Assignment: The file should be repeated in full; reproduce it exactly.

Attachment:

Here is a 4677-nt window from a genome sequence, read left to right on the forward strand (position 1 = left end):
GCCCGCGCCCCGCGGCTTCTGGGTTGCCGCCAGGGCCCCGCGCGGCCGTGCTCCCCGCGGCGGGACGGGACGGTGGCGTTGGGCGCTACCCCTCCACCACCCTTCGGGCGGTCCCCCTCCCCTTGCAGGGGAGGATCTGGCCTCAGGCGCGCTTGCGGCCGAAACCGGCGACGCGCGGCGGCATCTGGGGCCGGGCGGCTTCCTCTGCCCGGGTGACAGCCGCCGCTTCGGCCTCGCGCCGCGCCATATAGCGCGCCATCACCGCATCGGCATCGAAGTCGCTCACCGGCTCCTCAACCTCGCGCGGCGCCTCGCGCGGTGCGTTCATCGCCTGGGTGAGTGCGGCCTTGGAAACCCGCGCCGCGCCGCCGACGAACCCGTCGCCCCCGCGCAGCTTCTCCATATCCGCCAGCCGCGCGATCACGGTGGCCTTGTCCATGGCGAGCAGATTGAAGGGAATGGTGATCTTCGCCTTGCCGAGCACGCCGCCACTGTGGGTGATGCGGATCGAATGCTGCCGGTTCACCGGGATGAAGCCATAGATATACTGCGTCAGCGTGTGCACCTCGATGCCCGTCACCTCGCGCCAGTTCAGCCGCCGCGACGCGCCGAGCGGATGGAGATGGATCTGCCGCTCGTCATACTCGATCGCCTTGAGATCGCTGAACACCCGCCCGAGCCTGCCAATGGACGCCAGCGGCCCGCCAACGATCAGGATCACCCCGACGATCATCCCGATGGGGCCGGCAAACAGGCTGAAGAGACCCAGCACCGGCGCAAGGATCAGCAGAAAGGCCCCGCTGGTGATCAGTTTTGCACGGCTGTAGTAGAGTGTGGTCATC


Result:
Here is a 4677-nt window from a genome sequence, read left to right on the forward strand (position 1 = left end):
GCCCGCGCCCCGCGGCTTCTGGGTTGCCGCCAGGGCCCCGCGCGGCCGTGCTCCCCGCGGCGGGACGGGACGGTGGCGTTGGGCGCTACCCCTCCACCACCCTTCGGGCGGTCCCCCTCCCCTTGCAGGGGAGGATCTGGCCTCAGGCGCGCTTGCGGCCGAAACCGGCGACGCGCGGCGGCATCTGGGGCCGGGCGGCTTCCTCTGCCCGGGTGACAGCCGCCGCTTCGGCCTCGCGCCGCGCCATATAGCGCGCCATCACCGCATCGGCATCGAAGTCGCTCACCGGCTCCTCAACCTCGCGCGGCGCCTCGCGCGGTGCGTTCATCGCCTGGGTGAGTGCGGCCTTGGAAACCCGCGCCGCGCCGCCGACGAACCCGTCGCCCCCGCGCAGCTTCTCCATATCCGCCAGCCGCGCGATCACGGTGGCCTTGTCCATGGCGAGCAGATTGAAGGGAATGGTGATCTTCGCCTTGCCGAGCACGCCGCCACTGTGGGTGATGCGGATCGAATGCTGCCGGTTCACCGGGATGAAGCCATAGATATACTGCGTCAGCGTGTGCACCTCGATGCCCGTCACCTCGCGCCAGTTCAGCCGCCGCGACGCGCCGAGCGGATGGAGATGGATCTGCCGCTCGTCATACTCGATCGCCTTGAGATCGCTGAACACCCGCCCGAGCCTGCCAATGGACGCCAGCGGCCCGCCAACGATCAGGATCACCCCGACGATCATCCCGATGGGGCCGGCAAACAGGCTGAAGAGACCCAGCACCGGCGCAAGGATCAGCAGAAAGGCCCCGCTGGTGATCAGTTTTGCACGGCTGTAGTAGAGTGTGGTCATC